Presidential System of Government | Merits & Limitations
Presidential system of government is a form of government where there is a separation of functions between the executive organ and legislative organ of government. In this system, all the three arms of government are independent of one another. Every arm of government performs its official functions or statutory responsibilities without any interference by the other organ(s).
Meanwhile the chief executive officer of the state is the president at federal level of government and in the regional levels, we have Governor and Chairman for state and local governments respectively.
Advantages of Presidential System of Government
The presidential system of government has the following advantages:
- The system allows a strong president to achieve all his objectives.
- The operation of the principles of separation of powers and checks and balances allows branches of government to act as checks on on another thereby preventing abuse of power.
- It leads to stability of government. The absence of any official opposition reduces the possibility of cleavages and tension in the political system.
- It gives the president a lot of discretion to appoint into government people who are best able to contribute to the development of the country. The president acts as a catalyst for coalition among interests that would otherwise be at loggerheads; it is a political innovation which has kept a very heterogeneous society like the United States for over 200 years. Thus, the presidential system is most suitable for complex societies that may be ethnically divided.
- It facilitates quick decision-making especially in times of emergency. The president can, for instance declare a state of emergency in a state where law and order is threatened and seek retrospective approval of the legislature later.
- A minister can easily be removed or dismissed for non-performance without any threat to political stability.
- The system facilitates the mobilization of people for development.
- The presidential system is not encumbered by party pressure. In this system, the president is the father of the nation and he is supposed to be above partisan politics.
- The presidential system is, to a large extent, in tune with the traditional African concept of leadership whereby power is concentrated in the hands of the ruler.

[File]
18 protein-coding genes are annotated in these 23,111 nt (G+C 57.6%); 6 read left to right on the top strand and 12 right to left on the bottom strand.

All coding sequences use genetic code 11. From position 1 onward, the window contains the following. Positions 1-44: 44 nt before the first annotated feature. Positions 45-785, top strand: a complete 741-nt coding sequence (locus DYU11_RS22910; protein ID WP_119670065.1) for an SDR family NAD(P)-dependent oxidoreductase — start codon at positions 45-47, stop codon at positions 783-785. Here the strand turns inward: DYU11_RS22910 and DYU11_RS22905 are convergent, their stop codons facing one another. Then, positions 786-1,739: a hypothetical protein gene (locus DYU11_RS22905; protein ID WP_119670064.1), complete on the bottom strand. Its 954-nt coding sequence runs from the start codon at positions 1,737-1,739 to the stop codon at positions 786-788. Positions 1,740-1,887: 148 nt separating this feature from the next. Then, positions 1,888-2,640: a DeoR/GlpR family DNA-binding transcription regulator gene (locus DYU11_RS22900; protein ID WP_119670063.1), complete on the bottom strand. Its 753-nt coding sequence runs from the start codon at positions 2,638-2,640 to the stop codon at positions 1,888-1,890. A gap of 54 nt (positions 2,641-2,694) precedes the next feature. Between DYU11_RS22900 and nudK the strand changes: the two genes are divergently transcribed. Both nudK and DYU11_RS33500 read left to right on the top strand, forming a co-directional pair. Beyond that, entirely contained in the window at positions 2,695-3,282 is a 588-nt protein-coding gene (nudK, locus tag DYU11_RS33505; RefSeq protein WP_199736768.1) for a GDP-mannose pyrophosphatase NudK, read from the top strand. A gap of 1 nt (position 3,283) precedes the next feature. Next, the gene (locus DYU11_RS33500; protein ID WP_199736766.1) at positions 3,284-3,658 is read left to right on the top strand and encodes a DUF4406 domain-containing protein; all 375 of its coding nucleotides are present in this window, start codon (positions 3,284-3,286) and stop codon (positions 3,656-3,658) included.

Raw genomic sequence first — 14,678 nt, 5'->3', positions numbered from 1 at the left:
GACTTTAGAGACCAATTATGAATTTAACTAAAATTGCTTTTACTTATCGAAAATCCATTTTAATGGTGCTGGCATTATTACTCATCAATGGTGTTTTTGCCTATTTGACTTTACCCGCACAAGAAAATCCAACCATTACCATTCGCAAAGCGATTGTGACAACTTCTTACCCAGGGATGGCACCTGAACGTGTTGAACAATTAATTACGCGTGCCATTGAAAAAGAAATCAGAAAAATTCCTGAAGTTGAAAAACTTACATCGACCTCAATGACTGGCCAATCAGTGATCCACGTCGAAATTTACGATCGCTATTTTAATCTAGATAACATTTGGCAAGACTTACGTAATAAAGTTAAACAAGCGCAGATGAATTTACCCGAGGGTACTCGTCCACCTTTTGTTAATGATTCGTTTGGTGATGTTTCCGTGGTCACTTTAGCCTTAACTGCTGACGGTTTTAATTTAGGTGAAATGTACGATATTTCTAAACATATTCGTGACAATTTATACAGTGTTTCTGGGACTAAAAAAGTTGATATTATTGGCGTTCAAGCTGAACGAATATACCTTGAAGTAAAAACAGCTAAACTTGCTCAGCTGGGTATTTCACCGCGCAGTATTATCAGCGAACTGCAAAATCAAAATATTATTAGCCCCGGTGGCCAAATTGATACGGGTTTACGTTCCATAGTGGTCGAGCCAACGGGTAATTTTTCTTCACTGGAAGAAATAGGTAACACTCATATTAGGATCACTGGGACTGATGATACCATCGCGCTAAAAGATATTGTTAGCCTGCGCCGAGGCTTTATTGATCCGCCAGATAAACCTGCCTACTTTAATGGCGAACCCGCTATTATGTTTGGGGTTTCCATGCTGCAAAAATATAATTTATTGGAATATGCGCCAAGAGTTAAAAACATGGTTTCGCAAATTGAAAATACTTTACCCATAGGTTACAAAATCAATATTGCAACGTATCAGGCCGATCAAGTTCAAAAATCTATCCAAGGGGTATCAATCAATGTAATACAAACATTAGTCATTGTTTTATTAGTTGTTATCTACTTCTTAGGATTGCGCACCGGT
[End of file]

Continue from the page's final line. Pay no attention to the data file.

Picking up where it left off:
Disadvantages of Presidential System of Government
The major disadvantages of presidentialism include the following:
- The system confers a lot of power on the president and this may lead to abuse of power and dictatorship. For example, the first major decision of the newly elected president of Liberia, Mrs. Ellen Johnson Sirleaf, in January 2006 was to sack all the staff of the Ministry of Finance ostensibly to check corruption. Although she later reversed the decision following widespread criticism, the fact remains that presidential power can be abused by incumbents.
- Where in a presidential system there is both a president and a prime minister (as in France), it may create conflicts between the two leaders which may threaten security and political stability. For example, both President – Joseph Kasavubu and the Prime Minister – Patrice Lumumba of the former Congo Kinshasha were constantly at loggerheads and the conflicts between them eventually led to the assassination of Patrice Lumumba in 1960, just a few months after assuming power.
- The presidential system is very expensive to operate. The 1999 Constitution of Nigeria, for example, stipulates that the president shall appoint at least one minister from each state of the federation (36). So at any given time, Nigeria must have at least 36 or 37 ministers if the FCT Abuja is counted as a state. Britain has only 20 cabinet ministers. Besides, the president has several presidential advisers and other presidential aides. The same system is replicated at the state level. Moreover, some institutions are specifically created to serve the presidency.
- Because of the huge resources at his disposal, the president may “seek to control the legislature and thereby influence the law-making process. This may create conflicts between the two branches of government. On the other hand, a weak president may allow power to fall into the hand of the legislature.
- It is difficult, if not impossible, to remove a president from office through impeachment. In the political history of the United States of America, only one president had been so removed from office.
- There is always the danger of arbitrary dismissal of ministers who are, in the first place ‘hand -picked’ by the president.
- The loyalty of the ministers is to the president instead of the legislature which is the true representative of the people.
- Lobbying, as a feature of the presidential system of government, may lead to corruption and nepotism.
- Where the legislature and the executive are controlled by different political parties, a stalemate may occur.
- The principle of strict separation of powers often inhibits the smooth running of government as the checks and balances of the system are not always genuinely used except when they are employed to extract concessions from the chief executive and his team.
- The President may not be responsive to public opinion, and the electorate may therefore be saddled with an ineffective president for four or more years.